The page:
That is, there seemed to be some grudging acceptance on both our parts that “soft law” systems, multistakeholder processes, and various other informal governance mechanisms will need to fill the governance gap left by the gradual erosion of hard law.

Many other scholars, including many of you in this room, have discussed the growth of soft law mechanisms in specific contexts, but I believe we have probably failed to acknowledge the extent to which these informal governance models have already become the dominant form of technological governance, at least in the United States.

5. Book Review: Garry Kasparov’s “Deep Thinking”

In May, Adam reviewed Garry Kasparov’s new book about AI, describing it as a “welcome breath of fresh air” in a genre often devoted to generating technopanics.

Kasparov’s book serves as the perfect antidote to the prevailing gloom-and-doom narrative in modern writing about artificial intelligence (AI) and smart machines. His message is one of hope and rational optimism about future in which we won’t be racing against the machines but rather running alongside them and benefiting in the process.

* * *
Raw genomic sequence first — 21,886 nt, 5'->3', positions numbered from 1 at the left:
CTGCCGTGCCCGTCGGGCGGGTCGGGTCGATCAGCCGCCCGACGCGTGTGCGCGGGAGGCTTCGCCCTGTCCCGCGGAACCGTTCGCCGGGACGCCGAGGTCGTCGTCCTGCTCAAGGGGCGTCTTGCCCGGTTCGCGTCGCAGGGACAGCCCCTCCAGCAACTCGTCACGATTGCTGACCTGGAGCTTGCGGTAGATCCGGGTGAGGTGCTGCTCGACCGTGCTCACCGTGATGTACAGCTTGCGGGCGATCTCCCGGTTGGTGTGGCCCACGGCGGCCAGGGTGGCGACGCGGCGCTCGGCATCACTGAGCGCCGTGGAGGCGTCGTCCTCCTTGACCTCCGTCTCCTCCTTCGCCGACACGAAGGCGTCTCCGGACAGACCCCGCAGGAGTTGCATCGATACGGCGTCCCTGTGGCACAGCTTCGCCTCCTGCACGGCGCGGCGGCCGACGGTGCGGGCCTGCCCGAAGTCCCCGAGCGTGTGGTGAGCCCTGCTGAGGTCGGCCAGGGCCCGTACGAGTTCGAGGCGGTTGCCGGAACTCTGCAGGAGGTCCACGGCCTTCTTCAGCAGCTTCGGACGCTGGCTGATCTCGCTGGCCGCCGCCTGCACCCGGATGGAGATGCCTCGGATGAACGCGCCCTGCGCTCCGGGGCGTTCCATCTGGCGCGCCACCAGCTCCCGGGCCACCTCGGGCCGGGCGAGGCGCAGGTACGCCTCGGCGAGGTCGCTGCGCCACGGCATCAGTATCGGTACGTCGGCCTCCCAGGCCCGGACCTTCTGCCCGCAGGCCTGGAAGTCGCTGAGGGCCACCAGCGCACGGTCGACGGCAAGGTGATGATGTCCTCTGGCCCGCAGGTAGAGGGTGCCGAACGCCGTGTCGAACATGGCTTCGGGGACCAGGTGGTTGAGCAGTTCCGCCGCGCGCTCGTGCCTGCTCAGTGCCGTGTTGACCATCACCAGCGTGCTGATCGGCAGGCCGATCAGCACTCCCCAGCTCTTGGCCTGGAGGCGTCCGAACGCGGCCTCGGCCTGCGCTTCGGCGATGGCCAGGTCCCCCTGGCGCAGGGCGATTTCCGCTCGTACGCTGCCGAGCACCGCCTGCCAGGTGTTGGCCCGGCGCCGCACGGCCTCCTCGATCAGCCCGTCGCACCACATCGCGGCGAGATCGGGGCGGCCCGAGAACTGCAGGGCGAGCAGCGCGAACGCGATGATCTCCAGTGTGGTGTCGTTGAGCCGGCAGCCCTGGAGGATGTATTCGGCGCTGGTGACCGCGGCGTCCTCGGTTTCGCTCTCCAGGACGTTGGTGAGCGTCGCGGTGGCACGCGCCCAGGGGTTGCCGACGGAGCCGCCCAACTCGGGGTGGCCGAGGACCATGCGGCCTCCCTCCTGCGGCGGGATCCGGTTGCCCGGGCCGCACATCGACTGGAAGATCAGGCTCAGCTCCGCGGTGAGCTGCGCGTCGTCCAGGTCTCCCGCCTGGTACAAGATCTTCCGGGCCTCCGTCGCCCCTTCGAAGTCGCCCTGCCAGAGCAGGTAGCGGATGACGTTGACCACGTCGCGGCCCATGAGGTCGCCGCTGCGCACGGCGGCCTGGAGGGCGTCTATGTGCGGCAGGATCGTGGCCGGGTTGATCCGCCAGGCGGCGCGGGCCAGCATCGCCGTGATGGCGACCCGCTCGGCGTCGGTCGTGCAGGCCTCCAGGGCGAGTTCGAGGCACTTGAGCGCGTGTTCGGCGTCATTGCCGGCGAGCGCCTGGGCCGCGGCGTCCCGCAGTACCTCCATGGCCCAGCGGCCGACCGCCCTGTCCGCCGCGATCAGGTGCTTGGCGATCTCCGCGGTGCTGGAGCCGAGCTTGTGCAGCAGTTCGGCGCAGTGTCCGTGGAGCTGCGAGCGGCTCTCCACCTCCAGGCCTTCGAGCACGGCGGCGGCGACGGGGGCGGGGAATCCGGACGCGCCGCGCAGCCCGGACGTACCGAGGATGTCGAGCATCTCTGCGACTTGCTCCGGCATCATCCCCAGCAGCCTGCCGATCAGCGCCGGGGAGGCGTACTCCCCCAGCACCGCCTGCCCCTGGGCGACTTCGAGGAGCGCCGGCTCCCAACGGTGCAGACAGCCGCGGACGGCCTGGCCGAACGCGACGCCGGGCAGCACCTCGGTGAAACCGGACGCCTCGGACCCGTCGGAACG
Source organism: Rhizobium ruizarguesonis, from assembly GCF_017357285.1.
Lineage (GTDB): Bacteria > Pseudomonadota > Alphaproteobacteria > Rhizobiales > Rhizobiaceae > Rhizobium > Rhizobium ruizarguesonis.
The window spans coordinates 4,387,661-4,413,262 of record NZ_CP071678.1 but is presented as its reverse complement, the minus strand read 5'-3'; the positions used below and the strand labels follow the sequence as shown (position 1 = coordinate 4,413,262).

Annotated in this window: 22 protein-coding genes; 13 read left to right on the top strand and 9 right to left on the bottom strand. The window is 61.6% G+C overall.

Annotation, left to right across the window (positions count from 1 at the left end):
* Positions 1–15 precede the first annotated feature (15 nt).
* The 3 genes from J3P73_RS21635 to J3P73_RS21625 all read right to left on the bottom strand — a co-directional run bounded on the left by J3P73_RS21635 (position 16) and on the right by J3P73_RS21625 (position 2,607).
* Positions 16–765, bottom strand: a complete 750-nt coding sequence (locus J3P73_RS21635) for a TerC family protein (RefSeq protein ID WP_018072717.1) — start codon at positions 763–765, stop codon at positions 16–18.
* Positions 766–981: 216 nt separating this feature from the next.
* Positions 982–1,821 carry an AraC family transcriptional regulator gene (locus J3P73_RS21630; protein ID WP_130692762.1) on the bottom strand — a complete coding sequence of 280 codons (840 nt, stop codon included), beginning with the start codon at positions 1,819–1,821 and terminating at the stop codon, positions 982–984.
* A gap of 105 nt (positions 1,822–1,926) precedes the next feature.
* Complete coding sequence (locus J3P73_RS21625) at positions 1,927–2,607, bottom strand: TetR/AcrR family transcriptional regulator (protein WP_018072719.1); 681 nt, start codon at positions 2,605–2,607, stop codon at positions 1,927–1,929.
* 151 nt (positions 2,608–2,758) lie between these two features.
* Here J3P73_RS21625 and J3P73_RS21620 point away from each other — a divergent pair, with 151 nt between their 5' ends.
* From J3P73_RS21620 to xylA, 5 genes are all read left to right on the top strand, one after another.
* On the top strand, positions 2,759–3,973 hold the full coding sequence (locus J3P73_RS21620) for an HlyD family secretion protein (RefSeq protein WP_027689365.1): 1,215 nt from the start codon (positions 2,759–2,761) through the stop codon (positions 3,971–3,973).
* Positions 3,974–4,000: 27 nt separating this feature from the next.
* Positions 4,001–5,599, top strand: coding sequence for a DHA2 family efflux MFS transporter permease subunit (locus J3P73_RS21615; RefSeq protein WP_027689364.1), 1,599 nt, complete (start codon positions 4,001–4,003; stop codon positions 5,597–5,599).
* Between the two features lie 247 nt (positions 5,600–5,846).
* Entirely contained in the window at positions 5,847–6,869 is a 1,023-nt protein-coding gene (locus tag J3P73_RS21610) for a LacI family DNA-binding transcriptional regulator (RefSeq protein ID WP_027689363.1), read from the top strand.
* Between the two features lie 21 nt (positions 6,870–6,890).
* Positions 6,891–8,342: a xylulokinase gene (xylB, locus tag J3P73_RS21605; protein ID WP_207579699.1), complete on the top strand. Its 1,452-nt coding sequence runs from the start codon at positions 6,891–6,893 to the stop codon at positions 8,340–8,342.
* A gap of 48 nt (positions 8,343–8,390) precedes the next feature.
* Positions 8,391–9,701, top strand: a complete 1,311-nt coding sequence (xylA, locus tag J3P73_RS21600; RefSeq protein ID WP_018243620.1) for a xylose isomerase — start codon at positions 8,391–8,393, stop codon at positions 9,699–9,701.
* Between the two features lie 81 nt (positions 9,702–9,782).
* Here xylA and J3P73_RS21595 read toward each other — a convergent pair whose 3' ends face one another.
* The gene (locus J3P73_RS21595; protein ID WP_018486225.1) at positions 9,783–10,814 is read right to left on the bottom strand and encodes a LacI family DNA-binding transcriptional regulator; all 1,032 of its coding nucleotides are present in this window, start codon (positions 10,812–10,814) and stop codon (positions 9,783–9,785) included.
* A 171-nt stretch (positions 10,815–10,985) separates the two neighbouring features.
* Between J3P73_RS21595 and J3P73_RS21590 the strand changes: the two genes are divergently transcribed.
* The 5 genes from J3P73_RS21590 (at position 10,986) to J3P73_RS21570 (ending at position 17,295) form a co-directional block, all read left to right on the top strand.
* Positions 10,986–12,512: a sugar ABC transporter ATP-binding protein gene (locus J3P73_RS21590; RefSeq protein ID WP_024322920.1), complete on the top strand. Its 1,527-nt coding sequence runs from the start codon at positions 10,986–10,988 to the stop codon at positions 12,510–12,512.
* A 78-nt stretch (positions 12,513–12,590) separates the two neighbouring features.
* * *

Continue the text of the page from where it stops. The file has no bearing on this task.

…Kasparov suggests that there are lessons for us in the history of chess as well as from his own experience competing against Deep Blue. He notes that his match against IBM’s supercomputer, “was symbolic of how we are in a strange competition both with and against our creation in more ways every day.”

Instead of just throwing our hands up in the air in frustration, we must be willing to embrace the new and unknown — especially AI and machine-learning.

4. Remember What the Experts Said about the Apple iPhone 10 Years Ago?

2017 marked the ten-year anniversary of the release of the first iPhone. Adam took a look back at some of the predictions made when the groundbreaking device first hit stores.

A decade after these predictions were made, Motorola, Nokia, Palm, and Blackberry have been decimated by the rise of Apple as well as Google (which actually purchased Motorola in the midst of it all). And Microsoft still struggles with mobile even though they are still a player in the field. Rarely have Joseph Schumpeter’s “perennial gales of creative destruction” blown harder than they have in the mobile sector over this 10 year period.

3. 4 Ways Technology Helped During Hurricanes Harvey and Irma (and 1 more it could have)

Jennifer Huddleston Skees joined our team in 2017 and September wrote the No. 3 most-popular post of the year about how technology is aiding disaster relief.